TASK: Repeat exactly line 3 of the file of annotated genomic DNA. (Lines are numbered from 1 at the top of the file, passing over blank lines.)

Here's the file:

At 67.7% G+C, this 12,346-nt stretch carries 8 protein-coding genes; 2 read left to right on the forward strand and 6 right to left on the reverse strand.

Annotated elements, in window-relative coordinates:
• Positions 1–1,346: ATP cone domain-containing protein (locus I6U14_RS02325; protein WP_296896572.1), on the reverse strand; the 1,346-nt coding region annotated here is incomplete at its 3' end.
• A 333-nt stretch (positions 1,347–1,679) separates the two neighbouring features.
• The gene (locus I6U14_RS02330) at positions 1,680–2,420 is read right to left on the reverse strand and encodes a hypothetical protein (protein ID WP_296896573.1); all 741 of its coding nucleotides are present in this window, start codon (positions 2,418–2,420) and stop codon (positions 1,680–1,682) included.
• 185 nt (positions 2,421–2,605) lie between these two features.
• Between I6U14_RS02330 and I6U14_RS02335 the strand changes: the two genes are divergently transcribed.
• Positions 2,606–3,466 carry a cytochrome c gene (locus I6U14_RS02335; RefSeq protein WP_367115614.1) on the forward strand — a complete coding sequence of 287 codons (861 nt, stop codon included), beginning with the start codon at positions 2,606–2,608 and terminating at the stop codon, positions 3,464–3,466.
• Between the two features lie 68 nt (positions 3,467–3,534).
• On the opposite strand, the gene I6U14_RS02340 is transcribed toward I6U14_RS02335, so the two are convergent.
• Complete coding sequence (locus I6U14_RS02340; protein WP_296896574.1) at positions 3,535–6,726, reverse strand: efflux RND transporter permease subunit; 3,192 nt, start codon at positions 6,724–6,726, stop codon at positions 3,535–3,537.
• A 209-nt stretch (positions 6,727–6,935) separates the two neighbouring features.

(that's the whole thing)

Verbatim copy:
• Positions 1–1,346: ATP cone domain-containing protein (locus I6U14_RS02325; protein WP_296896572.1), on the reverse strand; the 1,346-nt coding region annotated here is incomplete at its 3' end.